Here are our easy to read UAE Facts for Kids which were researched by kids and edited by us.
The UAE or United Arab Emirates are truly awe inspiring! With the Expo 2020 in Dubai was postponed due to the Covid-19 crisis, it will be finally opening on 1 October 2021 and therefore want to share with you what makes the UAE such a great place to visit.
Here some fascinating facts about the country on the Arab peninsula for you. Enjoy!
Here are some interesting UAE Facts which were chosen and researched by kids especially for kids.
Where are the United Arab Emirates (UAE)? The UAE are located in the Middle East, on the Western Asian continent.
The UAE shares borders with two countries: Saudi Arabia and Oman.
The UAE consist of a federation of seven emirates. Abu Dhabi is the largest emirate as it accounts for 84% of the total land area of the federation. Abu Dhabi is also home to the capital city also called Abu Dhabi.
Dubai is the second biggest emirate and the economic hub of the region. Dubai is also known for its three manmade archipelagos, two were designed to look like a palm tree, and one to resemble a world map.
The UAE's national airline is called 'Etihad' and based in Abu Dhabi, the capital city of the UAE. 'Emirates' which is the largest airline in the Middle East, and also one of the largest in the world, is also based in the UAE but in the emirate of Dubai, which is one of the seven emirates.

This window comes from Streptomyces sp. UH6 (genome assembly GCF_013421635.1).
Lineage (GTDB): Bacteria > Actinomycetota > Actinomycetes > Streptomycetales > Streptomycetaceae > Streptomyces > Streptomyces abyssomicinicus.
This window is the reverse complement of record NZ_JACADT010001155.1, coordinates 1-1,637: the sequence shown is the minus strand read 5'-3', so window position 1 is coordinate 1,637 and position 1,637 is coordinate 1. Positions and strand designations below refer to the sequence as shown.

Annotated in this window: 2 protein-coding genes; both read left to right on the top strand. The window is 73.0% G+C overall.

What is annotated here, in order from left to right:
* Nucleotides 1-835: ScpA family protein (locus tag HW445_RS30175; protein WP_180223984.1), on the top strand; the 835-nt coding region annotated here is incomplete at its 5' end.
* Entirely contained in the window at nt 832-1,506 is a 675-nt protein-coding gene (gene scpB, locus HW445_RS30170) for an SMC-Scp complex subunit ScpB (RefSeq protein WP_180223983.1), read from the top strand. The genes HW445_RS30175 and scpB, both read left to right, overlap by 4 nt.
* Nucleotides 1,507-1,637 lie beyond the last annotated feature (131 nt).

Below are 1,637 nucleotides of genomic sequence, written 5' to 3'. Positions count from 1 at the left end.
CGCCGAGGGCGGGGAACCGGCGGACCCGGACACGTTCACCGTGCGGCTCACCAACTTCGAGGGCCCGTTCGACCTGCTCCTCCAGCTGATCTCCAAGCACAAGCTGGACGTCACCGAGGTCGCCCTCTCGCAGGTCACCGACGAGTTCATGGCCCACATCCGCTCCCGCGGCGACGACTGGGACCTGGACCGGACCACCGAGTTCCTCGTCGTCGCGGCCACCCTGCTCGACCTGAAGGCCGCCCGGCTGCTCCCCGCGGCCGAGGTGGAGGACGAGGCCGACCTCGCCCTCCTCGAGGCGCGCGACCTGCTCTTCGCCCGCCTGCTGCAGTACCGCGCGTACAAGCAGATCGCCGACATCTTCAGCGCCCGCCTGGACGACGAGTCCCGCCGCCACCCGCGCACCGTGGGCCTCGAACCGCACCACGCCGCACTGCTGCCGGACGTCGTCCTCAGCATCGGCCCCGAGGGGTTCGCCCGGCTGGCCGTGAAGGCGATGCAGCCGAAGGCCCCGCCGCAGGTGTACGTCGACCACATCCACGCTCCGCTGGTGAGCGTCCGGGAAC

A flight to Dubai takes roughly 14 hours from either New York/USA or Sydney/Australia and almost 8 hours from London/UK.
The United Arab Emirates are situated on the Arabian peninsula and border the Persian Gulf. In size, the UAE are slightly smaller than the US state of Maine or slightly bigger than South Carolina/USA.
The country has mountains in the eastern part and a dry desert with rolling sanddunes in the centre.
The landscape is generally barren and dry, even along the coastal plain bordering the Persian Gulf.
The UAE have a dry desert climate and temperatures can easily reach more than 40°C/ 104°F in summer. Natural hazards include sand storms, dust storms and haze.
Among the most popular landmarks of the UAE are:
The UAE's natural resources are natural gas and oil. The UAE ranked sixth in the world for reserves of natural gas and crude oil in 2019.
The main trading partners of the UAE are India, China, Japan, Iran, the USA and Oman. The main exports are natural gas and crude oil as well as dried fish and dates.
The vast majority of the Emirati live in urban areas. The biggest cities in the UAE are:
Most people in the UAE (85%) live in the three largest emirates Abu Dhabi, Dubai and Sharjah. In the United Arab Emirates, people of many different cultures and backgrounds have found their new home.
Many foreigners live in the United Arab Emirates. Only about 12 % of all people in the UAE are Emirati.
The majority of people living in the UAE are foreigners and expatriates, i.e. people from around the world who come to the UAE for work. Indians are the largest foreign group, followed by foreigners from Pakistan and Bangladesh.